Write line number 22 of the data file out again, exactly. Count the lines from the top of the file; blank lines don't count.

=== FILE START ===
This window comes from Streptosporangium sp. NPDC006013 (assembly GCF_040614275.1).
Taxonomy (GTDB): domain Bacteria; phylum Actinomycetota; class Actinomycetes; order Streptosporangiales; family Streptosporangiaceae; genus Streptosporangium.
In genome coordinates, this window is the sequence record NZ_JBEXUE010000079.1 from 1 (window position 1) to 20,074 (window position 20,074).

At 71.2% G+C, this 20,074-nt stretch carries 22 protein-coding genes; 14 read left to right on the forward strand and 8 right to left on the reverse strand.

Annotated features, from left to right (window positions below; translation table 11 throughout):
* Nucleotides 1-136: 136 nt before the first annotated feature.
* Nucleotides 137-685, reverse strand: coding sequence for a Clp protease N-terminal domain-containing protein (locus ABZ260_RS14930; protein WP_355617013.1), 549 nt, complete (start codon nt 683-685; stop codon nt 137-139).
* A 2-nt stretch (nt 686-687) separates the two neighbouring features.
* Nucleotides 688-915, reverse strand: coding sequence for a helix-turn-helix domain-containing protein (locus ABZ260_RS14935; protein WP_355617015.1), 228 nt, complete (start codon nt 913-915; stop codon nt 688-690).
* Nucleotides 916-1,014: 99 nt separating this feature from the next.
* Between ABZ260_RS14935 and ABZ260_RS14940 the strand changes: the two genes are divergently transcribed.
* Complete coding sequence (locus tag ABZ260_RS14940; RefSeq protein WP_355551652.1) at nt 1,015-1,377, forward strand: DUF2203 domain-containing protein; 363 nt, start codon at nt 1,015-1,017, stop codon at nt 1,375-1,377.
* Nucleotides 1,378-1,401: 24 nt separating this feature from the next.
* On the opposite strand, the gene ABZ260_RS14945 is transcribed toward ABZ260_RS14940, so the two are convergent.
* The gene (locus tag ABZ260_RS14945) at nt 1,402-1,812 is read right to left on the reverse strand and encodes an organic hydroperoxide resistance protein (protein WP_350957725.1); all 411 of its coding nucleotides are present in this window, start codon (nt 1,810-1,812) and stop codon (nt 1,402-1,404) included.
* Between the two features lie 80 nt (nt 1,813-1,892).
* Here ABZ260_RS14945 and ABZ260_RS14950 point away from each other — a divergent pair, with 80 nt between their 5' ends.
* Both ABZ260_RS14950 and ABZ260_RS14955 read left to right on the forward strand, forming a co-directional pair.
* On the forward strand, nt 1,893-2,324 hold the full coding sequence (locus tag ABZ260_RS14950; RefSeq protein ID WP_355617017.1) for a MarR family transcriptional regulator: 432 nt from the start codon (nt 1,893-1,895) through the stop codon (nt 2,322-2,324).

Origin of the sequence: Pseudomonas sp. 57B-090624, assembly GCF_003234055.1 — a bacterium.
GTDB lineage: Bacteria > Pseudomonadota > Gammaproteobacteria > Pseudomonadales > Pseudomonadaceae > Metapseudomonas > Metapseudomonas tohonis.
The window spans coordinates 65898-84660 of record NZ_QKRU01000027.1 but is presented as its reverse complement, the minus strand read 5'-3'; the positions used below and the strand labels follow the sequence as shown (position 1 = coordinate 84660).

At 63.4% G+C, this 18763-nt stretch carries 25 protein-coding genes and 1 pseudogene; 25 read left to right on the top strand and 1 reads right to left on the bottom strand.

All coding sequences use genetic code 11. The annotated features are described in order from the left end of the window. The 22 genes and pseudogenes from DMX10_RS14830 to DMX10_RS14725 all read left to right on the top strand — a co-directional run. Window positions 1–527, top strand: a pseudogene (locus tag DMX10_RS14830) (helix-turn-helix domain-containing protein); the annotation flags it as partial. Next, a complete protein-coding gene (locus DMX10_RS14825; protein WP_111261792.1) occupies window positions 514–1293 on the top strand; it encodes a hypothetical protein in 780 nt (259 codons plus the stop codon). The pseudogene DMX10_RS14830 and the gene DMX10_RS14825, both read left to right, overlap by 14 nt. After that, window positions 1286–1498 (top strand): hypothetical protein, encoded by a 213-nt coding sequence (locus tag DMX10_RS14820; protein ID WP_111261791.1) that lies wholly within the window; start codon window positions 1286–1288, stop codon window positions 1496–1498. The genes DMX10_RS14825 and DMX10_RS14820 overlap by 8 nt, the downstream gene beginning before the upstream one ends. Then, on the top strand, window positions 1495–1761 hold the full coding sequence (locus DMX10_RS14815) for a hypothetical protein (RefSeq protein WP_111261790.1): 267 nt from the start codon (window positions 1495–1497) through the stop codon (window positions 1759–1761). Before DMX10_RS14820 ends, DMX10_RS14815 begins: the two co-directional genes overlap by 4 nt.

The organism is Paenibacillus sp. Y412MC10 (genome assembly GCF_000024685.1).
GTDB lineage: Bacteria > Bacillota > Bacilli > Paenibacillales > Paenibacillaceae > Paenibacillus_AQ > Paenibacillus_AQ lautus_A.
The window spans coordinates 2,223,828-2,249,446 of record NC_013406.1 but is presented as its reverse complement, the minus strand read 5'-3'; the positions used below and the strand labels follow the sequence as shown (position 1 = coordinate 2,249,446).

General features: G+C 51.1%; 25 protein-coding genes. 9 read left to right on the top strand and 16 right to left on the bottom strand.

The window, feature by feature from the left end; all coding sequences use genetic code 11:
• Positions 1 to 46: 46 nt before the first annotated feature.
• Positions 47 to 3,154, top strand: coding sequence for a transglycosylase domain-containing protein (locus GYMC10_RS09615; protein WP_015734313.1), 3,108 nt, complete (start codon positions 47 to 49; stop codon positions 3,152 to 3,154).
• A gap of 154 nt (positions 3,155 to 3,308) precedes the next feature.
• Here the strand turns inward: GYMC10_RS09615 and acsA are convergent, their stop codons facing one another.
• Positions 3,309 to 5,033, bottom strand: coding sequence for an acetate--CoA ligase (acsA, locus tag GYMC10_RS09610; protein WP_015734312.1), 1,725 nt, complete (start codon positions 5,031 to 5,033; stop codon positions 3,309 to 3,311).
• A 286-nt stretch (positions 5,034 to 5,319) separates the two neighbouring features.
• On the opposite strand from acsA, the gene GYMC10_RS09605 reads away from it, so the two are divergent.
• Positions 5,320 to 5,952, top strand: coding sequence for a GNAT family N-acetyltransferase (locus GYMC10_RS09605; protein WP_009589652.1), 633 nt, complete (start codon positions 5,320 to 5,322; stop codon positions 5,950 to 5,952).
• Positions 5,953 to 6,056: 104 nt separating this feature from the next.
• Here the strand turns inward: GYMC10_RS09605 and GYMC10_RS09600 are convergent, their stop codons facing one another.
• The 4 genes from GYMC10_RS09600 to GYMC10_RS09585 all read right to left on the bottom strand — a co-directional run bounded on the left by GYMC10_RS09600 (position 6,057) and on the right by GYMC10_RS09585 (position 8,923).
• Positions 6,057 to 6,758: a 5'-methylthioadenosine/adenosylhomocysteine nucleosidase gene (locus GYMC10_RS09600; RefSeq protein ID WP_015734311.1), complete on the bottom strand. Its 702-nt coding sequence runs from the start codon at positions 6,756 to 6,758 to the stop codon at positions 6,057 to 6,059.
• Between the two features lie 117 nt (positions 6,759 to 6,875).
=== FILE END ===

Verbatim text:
The window spans coordinates 65898-84660 of record NZ_QKRU01000027.1 but is presented as its reverse complement, the minus strand read 5'-3'; the positions used below and the strand labels follow the sequence as shown (position 1 = coordinate 84660).